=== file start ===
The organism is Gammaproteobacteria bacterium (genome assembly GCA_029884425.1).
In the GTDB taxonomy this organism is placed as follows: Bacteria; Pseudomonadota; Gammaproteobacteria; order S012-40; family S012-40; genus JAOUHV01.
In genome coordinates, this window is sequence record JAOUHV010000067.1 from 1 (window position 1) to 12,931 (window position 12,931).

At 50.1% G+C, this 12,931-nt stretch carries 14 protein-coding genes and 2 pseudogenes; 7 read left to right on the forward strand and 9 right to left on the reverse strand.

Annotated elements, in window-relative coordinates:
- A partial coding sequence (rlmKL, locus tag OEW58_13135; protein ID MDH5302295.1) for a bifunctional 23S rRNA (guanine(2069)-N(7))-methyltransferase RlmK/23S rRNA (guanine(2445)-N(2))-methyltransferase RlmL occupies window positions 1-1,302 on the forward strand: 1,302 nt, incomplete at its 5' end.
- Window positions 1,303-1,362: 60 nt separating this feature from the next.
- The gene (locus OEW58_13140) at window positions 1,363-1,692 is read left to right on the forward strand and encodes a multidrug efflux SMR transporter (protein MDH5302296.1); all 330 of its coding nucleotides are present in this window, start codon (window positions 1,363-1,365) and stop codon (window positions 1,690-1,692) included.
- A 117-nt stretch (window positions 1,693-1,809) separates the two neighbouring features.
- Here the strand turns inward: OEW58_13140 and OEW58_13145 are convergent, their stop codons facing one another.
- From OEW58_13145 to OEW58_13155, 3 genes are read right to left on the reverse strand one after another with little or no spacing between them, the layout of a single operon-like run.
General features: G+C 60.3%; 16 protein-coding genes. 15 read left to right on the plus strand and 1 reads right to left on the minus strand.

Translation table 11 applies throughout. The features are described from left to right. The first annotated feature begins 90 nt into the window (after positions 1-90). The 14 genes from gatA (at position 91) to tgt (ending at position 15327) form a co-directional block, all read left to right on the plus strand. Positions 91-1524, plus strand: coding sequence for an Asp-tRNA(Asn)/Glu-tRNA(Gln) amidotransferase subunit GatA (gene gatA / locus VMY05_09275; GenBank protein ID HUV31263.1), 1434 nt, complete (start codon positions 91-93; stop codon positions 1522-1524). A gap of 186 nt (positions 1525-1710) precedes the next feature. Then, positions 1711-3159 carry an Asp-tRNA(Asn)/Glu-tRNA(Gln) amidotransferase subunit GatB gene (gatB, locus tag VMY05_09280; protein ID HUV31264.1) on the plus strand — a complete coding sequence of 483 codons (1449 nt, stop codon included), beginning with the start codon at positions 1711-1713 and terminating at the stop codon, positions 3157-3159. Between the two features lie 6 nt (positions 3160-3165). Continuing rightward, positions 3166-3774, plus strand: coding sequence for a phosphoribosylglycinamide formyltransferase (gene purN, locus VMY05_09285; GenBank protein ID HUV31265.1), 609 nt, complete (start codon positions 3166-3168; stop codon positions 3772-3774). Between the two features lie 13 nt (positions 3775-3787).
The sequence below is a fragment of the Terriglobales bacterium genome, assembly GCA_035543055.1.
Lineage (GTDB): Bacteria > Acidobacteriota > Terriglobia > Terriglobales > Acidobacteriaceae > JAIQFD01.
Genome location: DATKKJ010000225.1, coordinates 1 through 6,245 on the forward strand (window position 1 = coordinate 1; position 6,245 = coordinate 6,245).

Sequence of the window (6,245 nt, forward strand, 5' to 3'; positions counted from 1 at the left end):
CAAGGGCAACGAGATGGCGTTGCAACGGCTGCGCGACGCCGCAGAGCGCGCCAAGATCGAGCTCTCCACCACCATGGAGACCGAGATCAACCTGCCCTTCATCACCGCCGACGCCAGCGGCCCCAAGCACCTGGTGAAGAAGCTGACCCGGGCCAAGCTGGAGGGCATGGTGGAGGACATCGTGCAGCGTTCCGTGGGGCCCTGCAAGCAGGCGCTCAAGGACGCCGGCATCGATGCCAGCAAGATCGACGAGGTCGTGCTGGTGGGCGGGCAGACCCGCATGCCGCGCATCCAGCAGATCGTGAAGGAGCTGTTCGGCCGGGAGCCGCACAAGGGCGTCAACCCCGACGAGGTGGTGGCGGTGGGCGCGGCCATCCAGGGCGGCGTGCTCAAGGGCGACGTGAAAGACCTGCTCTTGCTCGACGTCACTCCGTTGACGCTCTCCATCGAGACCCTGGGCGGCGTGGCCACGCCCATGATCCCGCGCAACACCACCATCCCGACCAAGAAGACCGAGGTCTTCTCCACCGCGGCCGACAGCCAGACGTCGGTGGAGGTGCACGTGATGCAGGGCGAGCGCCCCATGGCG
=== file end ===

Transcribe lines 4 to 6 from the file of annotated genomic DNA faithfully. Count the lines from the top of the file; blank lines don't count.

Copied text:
At 50.1% G+C, this 12,931-nt stretch carries 14 protein-coding genes and 2 pseudogenes; 7 read left to right on the forward strand and 9 right to left on the reverse strand.

Annotated elements, in window-relative coordinates:
- A partial coding sequence (rlmKL, locus tag OEW58_13135; protein ID MDH5302295.1) for a bifunctional 23S rRNA (guanine(2069)-N(7))-methyltransferase RlmK/23S rRNA (guanine(2445)-N(2))-methyltransferase RlmL occupies window positions 1-1,302 on the forward strand: 1,302 nt, incomplete at its 5' end.